Before the discovery of aphantasia, mental rotation was once thought of as a task that requires visualization.

Yet, to the surprise of scientists, people with aphantasia can not only complete them, but according to one study, the aphantasic participant performed better at mental rotation tasks than their visualizer counterparts. They just took longer to complete them.

The results of this study were conclusive: The inability to visualize may actually improve mental rotation skills.

You can read more about mental rotation tasks and this discovery in the article Mental Rotation Tasks: Surprising Advantage of Aphantasia.

Limitations of Learning With Aphantasia

This is just one example of a potential advantage of learning with aphantasia. While it provides evidence to support the notion that aphantasia is not a learning disability in and of itself, it’s important to acknowledge some of the limitations of learning without visualization.

The scientific literature makes it abundantly clear that mental imagery can help most students accelerate and improve their learning skills. It is also clear that this is simply not the case for aphantasic learners.

Learning strategies that require visualization will not work on students with aphantasia, who do not possess the ability to create mental images.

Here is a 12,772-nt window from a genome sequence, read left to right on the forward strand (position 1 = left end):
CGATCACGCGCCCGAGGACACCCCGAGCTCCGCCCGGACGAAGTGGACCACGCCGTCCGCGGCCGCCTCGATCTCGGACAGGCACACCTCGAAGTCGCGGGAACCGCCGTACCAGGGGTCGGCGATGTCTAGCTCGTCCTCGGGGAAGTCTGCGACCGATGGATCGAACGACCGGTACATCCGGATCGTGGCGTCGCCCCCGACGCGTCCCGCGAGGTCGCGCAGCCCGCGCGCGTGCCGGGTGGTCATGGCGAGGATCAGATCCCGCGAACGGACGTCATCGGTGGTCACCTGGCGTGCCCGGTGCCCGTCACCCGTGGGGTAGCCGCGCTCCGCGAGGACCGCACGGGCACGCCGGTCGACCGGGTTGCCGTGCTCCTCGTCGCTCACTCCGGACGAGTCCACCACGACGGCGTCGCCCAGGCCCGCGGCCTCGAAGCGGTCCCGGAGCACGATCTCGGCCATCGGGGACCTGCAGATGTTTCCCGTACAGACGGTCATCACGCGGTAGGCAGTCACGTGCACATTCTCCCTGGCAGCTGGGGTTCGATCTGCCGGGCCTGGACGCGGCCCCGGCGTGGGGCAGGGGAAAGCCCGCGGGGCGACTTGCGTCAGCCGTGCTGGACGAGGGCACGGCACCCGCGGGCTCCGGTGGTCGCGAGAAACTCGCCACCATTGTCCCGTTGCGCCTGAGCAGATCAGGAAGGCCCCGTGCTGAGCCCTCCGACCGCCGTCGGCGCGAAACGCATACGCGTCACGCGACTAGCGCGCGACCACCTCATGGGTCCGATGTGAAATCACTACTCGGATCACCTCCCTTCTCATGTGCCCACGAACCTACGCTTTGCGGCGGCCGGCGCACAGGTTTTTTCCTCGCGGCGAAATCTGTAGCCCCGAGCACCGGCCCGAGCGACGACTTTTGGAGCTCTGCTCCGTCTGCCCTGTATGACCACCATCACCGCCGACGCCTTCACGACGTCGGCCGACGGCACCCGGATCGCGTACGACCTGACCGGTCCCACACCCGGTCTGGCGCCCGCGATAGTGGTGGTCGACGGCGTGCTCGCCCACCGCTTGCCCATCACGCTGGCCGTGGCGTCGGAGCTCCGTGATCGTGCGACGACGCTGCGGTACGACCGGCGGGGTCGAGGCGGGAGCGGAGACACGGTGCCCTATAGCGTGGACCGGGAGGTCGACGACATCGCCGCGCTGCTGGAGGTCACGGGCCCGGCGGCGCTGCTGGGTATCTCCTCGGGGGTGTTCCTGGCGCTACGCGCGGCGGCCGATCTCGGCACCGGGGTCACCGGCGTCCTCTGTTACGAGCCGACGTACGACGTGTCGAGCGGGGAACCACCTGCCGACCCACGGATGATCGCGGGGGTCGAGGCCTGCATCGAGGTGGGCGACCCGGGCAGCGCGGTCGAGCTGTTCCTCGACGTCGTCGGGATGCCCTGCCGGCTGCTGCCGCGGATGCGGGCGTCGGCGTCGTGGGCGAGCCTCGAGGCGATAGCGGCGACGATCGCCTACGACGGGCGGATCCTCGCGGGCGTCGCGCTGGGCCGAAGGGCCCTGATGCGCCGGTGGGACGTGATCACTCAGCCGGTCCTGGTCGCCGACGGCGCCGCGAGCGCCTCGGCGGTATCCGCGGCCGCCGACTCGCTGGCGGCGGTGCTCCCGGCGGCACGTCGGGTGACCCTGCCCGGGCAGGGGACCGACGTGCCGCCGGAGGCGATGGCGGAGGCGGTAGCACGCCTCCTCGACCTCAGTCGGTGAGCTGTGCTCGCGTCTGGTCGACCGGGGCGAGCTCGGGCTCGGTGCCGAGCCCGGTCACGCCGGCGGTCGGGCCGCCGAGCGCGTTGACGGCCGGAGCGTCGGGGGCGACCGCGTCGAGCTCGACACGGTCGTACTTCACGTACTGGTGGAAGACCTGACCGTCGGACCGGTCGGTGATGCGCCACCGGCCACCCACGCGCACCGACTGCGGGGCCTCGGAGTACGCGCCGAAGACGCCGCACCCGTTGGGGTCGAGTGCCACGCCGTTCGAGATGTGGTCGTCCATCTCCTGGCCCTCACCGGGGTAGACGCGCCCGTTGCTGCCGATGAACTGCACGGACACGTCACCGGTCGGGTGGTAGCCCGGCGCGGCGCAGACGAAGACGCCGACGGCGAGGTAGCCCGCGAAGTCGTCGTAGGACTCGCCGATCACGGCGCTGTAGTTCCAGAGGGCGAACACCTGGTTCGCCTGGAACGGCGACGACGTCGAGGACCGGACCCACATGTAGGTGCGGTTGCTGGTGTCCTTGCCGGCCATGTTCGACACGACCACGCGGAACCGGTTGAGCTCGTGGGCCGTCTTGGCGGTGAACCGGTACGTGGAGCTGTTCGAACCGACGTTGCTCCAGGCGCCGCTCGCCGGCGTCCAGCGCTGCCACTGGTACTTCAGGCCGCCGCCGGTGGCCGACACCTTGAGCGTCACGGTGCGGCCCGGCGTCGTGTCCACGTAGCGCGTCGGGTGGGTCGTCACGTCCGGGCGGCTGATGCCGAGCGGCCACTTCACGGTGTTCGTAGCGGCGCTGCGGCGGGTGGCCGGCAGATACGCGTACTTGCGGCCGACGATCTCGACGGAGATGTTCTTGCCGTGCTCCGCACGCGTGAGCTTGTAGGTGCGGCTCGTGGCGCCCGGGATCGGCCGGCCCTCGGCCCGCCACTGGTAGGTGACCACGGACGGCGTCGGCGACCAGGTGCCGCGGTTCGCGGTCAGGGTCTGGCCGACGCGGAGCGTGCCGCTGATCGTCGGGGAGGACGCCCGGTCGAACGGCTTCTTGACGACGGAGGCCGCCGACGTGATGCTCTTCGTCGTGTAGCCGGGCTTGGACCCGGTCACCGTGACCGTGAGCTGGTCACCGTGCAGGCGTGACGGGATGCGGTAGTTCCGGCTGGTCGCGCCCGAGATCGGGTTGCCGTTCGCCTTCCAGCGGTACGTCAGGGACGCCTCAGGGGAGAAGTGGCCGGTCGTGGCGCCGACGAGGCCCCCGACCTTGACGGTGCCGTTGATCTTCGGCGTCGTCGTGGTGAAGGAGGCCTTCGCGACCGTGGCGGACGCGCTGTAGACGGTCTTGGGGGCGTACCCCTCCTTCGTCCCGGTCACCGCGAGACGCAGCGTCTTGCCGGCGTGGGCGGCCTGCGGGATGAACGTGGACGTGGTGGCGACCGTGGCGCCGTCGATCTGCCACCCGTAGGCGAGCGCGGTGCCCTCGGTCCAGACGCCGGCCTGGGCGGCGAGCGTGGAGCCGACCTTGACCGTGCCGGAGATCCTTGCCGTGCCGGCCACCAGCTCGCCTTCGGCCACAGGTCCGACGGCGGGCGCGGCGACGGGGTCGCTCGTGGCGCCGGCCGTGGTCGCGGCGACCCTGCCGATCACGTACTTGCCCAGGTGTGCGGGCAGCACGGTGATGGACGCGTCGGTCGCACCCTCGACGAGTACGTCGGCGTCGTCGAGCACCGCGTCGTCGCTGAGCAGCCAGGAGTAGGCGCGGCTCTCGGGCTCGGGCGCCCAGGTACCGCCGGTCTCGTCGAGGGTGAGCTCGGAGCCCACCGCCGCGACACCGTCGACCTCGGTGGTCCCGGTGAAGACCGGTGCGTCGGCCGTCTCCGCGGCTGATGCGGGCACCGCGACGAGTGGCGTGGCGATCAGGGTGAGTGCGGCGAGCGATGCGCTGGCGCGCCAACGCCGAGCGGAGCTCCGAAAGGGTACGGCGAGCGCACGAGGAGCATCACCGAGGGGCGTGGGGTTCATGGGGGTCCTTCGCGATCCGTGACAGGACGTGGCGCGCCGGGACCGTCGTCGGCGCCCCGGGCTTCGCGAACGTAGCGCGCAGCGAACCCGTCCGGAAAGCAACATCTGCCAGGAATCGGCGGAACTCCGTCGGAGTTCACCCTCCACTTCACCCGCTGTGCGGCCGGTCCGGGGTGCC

Importantly, this understanding doesn’t mean that learners with aphantasia cannot acquire new skills, nor does it imply that aphantasics will have poor educational performance; it simply suggests that people with aphantasia must rely on alternative learning strategies.

While some newly discovered aphantasics may interpret this information negatively and by consequence, attribute meaning and justification to their past experiences or challenges in various learning contexts, it’s not all bad.

Many aphantasics have led or are leading very successful careers.

Ed Catmull, co-founder of Pixar and former president of Walt Disney Animation Studios. Craig Venter, biologist who first sequenced the Human Genome. Blake Ross, creator of Mozilla Firefox. Glen Keane, Disney Animator and Creator of The Little Mermaid. Penn Jillette of Penn and Teller. All have aphantasia.

How did they acquire the skills to be successful?

The fact of the matter is that humans are incredibly adaptive beings. In the absence of arms, we learn to eat with our feet. Without a mind’s eye, we learn to…?

The answer is we don’t know yet.

Research on aphantasia and aphantasic learners is still in its infancy. However, some long-standing theories around learning might hint at some answers…